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The Devil’s Picnic: Around the World in Pursuit of Forbidden Fruit

by Taras Grescoe

“As soon as I encountered the words absinthe, hashish and opium as a teenager, I was dreaming up ways to get my hands on them,” confesses Taras Grescoe in the preface to The Devil’s Picnic. Grescoe takes the reader upon a multi-course feast of beverages and foods that someone somewhere does not want you to consume; his book is part travelogue and part history.

Each chapter is built around a banned beverage or food, examining its origins, production methods, and ultimate prohibition. Beverages include Hjemmebrent, a Norwegian moonshine; absinthe; Mate de Coca; Chocolate Mousseux, and Pentobarbital Sodium. Then there are poppy seed crackers; Criadillas or bull’s testicles; Epoisses, a smelly cheese made with unpasteurized milk, and of course chewing gum and the Cuban cigar. Grescoe interviews producers and government officials, tours factories, and smuggles contraband, all in the quest for authentic experience. He examines the relationships between nations and their citizens and the interrelationships between nations, such as the U.S. dictating drug policies in Latin America. Grescoe also explores the politics and financial and social costs of addiction to both the individual and the state.

In a typically engaging chapter, Grescoe recounts his discovery of absinthe in the expatriate memoirs he read as a teenager. The drink became a symbol of bohemian life and excessive behaviour for Grescoe. Originally made with wormwood, an herb whose active ingredient is a hallucinogen called thujone, absinthe was popular in France from about 1860. But by 1914 alcohol consumption in France had become a substantial social problem. Banned in France that same year, absinthe was the sacrificial lamb. Grescoe makes the point that prohibition frequently achieves the reverse of its aim. Now there is a museum in Paris devoted to absinthe; prices for collectibles such as glasses, spoons, and absinthe fountains are outrageous; and an international absinthe underground exists on the Internet.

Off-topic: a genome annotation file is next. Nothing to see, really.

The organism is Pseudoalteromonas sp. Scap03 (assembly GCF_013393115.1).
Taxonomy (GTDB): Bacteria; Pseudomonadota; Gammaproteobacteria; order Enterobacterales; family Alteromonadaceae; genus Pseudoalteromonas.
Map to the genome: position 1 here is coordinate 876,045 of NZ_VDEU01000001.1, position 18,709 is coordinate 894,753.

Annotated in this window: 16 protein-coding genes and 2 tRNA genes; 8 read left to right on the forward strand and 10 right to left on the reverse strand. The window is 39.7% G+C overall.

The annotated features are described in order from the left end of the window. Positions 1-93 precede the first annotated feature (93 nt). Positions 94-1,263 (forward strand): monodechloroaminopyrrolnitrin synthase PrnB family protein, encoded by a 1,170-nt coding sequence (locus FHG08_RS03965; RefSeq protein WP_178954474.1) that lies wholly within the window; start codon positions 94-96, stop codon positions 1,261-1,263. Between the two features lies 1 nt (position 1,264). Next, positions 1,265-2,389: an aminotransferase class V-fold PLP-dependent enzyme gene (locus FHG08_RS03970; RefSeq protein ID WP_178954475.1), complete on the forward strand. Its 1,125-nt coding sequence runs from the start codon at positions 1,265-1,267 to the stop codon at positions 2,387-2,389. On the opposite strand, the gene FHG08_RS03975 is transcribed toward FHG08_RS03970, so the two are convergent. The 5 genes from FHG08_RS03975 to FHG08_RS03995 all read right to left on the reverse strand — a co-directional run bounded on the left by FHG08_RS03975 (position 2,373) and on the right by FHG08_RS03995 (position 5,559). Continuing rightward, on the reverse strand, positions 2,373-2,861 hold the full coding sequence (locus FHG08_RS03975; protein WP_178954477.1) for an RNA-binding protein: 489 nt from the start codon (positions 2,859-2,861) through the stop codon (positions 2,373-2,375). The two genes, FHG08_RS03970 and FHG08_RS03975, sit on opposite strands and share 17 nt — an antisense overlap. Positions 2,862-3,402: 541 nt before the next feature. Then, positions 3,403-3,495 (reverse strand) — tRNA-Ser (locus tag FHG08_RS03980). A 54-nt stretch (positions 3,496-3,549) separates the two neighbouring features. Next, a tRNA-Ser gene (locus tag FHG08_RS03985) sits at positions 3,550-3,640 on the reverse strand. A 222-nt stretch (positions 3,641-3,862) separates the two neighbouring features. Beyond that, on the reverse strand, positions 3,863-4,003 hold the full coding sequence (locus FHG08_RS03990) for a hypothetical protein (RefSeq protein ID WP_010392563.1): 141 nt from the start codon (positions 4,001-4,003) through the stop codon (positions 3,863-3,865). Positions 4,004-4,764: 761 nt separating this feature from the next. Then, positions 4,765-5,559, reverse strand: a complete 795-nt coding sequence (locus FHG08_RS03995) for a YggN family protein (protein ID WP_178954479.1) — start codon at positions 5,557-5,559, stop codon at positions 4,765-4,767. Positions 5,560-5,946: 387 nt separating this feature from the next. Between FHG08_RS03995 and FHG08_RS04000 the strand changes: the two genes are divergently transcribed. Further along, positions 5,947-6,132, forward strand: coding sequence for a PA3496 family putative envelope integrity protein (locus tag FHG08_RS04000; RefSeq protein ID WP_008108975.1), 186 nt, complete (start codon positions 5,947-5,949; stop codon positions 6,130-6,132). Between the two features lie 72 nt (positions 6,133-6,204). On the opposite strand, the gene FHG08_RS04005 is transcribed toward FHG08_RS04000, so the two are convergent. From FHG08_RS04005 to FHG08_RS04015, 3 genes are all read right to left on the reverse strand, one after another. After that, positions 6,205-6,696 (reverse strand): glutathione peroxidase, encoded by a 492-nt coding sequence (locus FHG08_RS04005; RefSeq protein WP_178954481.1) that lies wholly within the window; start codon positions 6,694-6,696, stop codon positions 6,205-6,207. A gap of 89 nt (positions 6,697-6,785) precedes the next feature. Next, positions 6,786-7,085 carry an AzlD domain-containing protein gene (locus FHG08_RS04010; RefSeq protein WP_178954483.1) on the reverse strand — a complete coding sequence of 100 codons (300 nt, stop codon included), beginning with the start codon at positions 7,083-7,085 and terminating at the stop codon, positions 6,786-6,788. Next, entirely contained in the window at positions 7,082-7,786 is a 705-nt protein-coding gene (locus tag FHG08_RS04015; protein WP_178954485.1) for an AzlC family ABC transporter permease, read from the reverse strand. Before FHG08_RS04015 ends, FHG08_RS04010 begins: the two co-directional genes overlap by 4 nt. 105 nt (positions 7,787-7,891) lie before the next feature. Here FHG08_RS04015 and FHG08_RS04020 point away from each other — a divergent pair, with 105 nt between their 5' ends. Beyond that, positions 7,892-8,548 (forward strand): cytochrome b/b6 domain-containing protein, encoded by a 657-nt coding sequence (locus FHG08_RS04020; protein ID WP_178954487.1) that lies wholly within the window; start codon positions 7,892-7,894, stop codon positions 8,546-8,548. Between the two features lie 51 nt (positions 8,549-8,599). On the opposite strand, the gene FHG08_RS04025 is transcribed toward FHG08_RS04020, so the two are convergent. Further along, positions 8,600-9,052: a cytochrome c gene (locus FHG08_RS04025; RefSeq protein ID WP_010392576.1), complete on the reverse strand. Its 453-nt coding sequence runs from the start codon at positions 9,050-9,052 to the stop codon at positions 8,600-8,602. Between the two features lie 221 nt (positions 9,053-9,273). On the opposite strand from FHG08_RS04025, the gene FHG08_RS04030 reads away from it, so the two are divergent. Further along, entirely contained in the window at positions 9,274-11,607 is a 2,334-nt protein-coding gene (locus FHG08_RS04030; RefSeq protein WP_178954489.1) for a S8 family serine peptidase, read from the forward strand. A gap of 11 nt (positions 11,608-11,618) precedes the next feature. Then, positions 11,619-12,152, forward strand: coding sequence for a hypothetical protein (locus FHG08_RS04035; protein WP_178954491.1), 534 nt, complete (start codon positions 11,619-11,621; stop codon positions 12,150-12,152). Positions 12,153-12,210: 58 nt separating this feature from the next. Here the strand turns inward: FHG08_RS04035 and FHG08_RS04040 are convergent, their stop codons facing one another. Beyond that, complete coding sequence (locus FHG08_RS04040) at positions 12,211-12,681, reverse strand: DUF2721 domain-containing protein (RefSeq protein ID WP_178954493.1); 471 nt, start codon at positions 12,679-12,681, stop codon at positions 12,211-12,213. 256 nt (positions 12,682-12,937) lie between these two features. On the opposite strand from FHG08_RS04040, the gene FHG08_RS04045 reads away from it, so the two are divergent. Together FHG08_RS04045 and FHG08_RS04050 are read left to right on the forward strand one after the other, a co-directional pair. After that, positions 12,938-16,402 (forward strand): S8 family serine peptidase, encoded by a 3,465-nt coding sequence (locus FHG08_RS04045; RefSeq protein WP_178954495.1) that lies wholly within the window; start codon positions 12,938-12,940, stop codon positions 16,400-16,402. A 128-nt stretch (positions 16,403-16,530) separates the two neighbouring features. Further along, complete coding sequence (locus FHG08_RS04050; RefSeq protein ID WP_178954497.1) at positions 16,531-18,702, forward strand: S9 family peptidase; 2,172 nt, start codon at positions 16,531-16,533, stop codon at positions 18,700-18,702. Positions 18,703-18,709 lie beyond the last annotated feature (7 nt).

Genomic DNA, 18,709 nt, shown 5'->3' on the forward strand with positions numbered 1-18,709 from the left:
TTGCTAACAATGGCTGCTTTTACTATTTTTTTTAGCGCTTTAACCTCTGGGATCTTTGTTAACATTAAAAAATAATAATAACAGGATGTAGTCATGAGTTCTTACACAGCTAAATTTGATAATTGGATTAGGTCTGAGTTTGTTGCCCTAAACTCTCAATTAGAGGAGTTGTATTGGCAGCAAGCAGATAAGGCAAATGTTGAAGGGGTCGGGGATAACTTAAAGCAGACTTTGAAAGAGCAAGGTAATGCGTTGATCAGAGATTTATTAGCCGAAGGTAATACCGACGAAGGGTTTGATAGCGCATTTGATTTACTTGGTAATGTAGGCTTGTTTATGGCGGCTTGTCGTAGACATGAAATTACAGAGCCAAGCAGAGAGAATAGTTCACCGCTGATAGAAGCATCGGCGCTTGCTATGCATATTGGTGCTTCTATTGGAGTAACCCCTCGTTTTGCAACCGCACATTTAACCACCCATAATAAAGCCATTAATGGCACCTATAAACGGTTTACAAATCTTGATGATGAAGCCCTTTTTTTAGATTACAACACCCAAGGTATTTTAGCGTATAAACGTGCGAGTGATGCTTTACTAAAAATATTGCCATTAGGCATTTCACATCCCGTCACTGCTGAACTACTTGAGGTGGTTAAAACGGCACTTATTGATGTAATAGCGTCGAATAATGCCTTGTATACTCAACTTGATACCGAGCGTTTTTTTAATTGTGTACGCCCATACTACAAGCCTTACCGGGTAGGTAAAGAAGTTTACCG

The Devil’s Picnic is thoughtfully written in a witty, provocative, and occasionally manipulative style.


Reviewer: Christopher Johnson

Publisher: HarperCollins Canada


Price: $34.95

Page Count: 360 pp

Format: Cloth

ISBN: 0-00-200780-0

Released: February

Issue Date: 2006-3

Categories: Reference